The Daily Mail is reporting that the fragment, written in ancient Coptic, was obtained by Professor Karen King, Hollis professor of divinity at Harvard University. King claims to have received it from an anonymous collector who found the fragment among other ancient Greek and Coptic papyri. The fragment was accompanied by an unsigned and undated handwritten note from a translator who claimed it is the only text in Christendom that refers to Jesus as having a wife.
After studying the fragment, Professor King came to believe that it was composed in the second century AD.
However, historical experts meeting at a Coptic conference in Rome this week were dismissive of the papyrus.
For instance, Stephen Emmel, professor of Coptology at the University of Muenster, who took part in the panel that reviewed the 2006 discovery of the Gospel of Judas, said that even though the text of the papyrus clearly has Jesus saying "my wife," the verbiage is wrong.
"There's something about this fragment in its appearance and also in the grammar of the Coptic that strikes me as being not completely convincing somehow," he told the Mail.
University of Hamburg papyrologist Alin Suciu was also unimpressed. "I would say it's a forgery. The script doesn't look authentic."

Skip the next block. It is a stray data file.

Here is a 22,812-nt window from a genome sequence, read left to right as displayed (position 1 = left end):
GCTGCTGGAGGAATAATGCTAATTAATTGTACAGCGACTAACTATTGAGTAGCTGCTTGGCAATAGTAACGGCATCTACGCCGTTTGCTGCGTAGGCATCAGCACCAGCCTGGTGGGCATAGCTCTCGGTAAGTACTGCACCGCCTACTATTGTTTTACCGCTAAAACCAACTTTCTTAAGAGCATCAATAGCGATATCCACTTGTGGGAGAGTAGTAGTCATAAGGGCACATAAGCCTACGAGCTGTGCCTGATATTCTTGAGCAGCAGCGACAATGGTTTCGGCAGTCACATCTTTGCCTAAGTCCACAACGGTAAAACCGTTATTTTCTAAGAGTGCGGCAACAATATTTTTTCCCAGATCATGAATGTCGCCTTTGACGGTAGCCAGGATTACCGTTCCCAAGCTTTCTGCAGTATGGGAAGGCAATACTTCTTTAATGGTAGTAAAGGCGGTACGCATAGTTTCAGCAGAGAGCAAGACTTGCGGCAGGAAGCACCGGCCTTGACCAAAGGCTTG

Wolf-Peter Funk, a Coptic linguist, warned against making assumptions about phrases written in the text because it's just a fragment and therefore contains no context.
"There are thousands of scraps of papyrus where you find crazy things. It can be anything," Funk said.
Even more suspicious is the fact that the owner of the fragment wants to sell it.
"There are all sorts of really dodgy things about this,' said David Gill, professor of archaeological heritage at University Campus Suffolk in the UK, and a man who closely follows the illicit trade in antiquities.
"This looks to me as if any sensible, responsible academic would keep their distance from it."
Professor King agrees that there are many unanswered questions about the fragment and plans to conduct ink tests to determine its authenticity. To date, she has sent photos of the fragment to AnneMarie Luijendijk of Princeton University who is an authority on Coptic papyri and sacred scriptures.
Professor Luijendijk then sent the pictures to Roger Bagnall, a renowned papyrologists who directs the Institute for the Study of the Ancient World at New York University. Professor Bagnall, who is known for his conservative assessments of the authenticity of papyri, said he believes the document is genuine.
Professor King says that the most exciting thing about the fragment is that it's the first known case of Christians claiming that Jesus had a wife. While the fragment doesn't constitute real evidence of this, it does confirm that some Christians believed Jesus was married 200 years after His death.
However, she says her interpretation of the text is based on the assumption that the fragment is genuine, a question that has yet to be settled.
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